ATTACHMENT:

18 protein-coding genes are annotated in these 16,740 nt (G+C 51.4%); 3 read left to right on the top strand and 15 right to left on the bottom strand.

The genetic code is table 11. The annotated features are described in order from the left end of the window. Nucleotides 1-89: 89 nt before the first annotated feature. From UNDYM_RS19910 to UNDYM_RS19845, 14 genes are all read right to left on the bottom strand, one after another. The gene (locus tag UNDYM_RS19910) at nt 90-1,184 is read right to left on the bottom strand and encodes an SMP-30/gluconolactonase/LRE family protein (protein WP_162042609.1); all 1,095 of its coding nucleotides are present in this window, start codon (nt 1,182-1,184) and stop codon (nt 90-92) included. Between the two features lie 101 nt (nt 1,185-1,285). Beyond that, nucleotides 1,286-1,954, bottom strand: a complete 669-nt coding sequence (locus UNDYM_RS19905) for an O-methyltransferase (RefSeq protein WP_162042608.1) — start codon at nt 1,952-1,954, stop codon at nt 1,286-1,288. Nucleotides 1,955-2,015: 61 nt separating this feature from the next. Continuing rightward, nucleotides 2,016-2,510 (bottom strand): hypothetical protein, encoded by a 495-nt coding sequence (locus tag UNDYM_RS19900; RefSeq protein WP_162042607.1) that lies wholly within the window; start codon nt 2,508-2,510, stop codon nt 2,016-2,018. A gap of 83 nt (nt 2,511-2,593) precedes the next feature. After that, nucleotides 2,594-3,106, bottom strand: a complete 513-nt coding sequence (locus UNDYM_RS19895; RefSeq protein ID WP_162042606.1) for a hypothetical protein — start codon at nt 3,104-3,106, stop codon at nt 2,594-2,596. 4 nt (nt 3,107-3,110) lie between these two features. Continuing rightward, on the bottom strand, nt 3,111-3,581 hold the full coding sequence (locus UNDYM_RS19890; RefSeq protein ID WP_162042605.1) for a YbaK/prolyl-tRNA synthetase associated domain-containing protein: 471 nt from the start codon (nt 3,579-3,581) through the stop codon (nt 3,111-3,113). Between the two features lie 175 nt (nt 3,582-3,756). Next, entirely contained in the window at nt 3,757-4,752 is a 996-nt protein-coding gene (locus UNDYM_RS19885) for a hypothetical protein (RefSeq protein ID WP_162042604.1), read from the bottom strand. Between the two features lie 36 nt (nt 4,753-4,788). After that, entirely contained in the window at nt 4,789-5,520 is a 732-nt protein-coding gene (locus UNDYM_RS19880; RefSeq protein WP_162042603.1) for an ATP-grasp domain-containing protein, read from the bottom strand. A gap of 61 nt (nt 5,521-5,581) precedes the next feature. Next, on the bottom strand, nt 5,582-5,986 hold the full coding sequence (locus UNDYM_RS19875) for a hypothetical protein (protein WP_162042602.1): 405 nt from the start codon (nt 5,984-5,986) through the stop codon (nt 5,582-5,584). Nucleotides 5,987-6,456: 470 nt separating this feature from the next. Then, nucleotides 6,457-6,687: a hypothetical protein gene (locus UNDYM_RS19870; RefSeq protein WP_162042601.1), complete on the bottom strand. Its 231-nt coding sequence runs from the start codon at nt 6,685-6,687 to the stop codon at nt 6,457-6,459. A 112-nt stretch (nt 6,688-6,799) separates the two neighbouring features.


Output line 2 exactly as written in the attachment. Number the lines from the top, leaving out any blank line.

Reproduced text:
The genetic code is table 11. The annotated features are described in order from the left end of the window. Nucleotides 1-89: 89 nt before the first annotated feature. From UNDYM_RS19910 to UNDYM_RS19845, 14 genes are all read right to left on the bottom strand, one after another. The gene (locus tag UNDYM_RS19910) at nt 90-1,184 is read right to left on the bottom strand and encodes an SMP-30/gluconolactonase/LRE family protein (protein WP_162042609.1); all 1,095 of its coding nucleotides are present in this window, start codon (nt 1,182-1,184) and stop codon (nt 90-92) included. Between the two features lie 101 nt (nt 1,185-1,285). Beyond that, nucleotides 1,286-1,954, bottom strand: a complete 669-nt coding sequence (locus UNDYM_RS19905) for an O-methyltransferase (RefSeq protein WP_162042608.1) — start codon at nt 1,952-1,954, stop codon at nt 1,286-1,288. Nucleotides 1,955-2,015: 61 nt separating this feature from the next. Continuing rightward, nucleotides 2,016-2,510 (bottom strand): hypothetical protein, encoded by a 495-nt coding sequence (locus tag UNDYM_RS19900; RefSeq protein WP_162042607.1) that lies wholly within the window; start codon nt 2,508-2,510, stop codon nt 2,016-2,018. A gap of 83 nt (nt 2,511-2,593) precedes the next feature. After that, nucleotides 2,594-3,106, bottom strand: a complete 513-nt coding sequence (locus UNDYM_RS19895; RefSeq protein ID WP_162042606.1) for a hypothetical protein — start codon at nt 3,104-3,106, stop codon at nt 2,594-2,596. 4 nt (nt 3,107-3,110) lie between these two features. Continuing rightward, on the bottom strand, nt 3,111-3,581 hold the full coding sequence (locus UNDYM_RS19890; RefSeq protein ID WP_162042605.1) for a YbaK/prolyl-tRNA synthetase associated domain-containing protein: 471 nt from the start codon (nt 3,579-3,581) through the stop codon (nt 3,111-3,113). Between the two features lie 175 nt (nt 3,582-3,756). Next, entirely contained in the window at nt 3,757-4,752 is a 996-nt protein-coding gene (locus UNDYM_RS19885) for a hypothetical protein (RefSeq protein ID WP_162042604.1), read from the bottom strand. Between the two features lie 36 nt (nt 4,753-4,788). After that, entirely contained in the window at nt 4,789-5,520 is a 732-nt protein-coding gene (locus UNDYM_RS19880; RefSeq protein WP_162042603.1) for an ATP-grasp domain-containing protein, read from the bottom strand. A gap of 61 nt (nt 5,521-5,581) precedes the next feature. Next, on the bottom strand, nt 5,582-5,986 hold the full coding sequence (locus UNDYM_RS19875) for a hypothetical protein (protein WP_162042602.1): 405 nt from the start codon (nt 5,984-5,986) through the stop codon (nt 5,582-5,584). Nucleotides 5,987-6,456: 470 nt separating this feature from the next. Then, nucleotides 6,457-6,687: a hypothetical protein gene (locus UNDYM_RS19870; RefSeq protein WP_162042601.1), complete on the bottom strand. Its 231-nt coding sequence runs from the start codon at nt 6,685-6,687 to the stop codon at nt 6,457-6,459. A 112-nt stretch (nt 6,688-6,799) separates the two neighbouring features.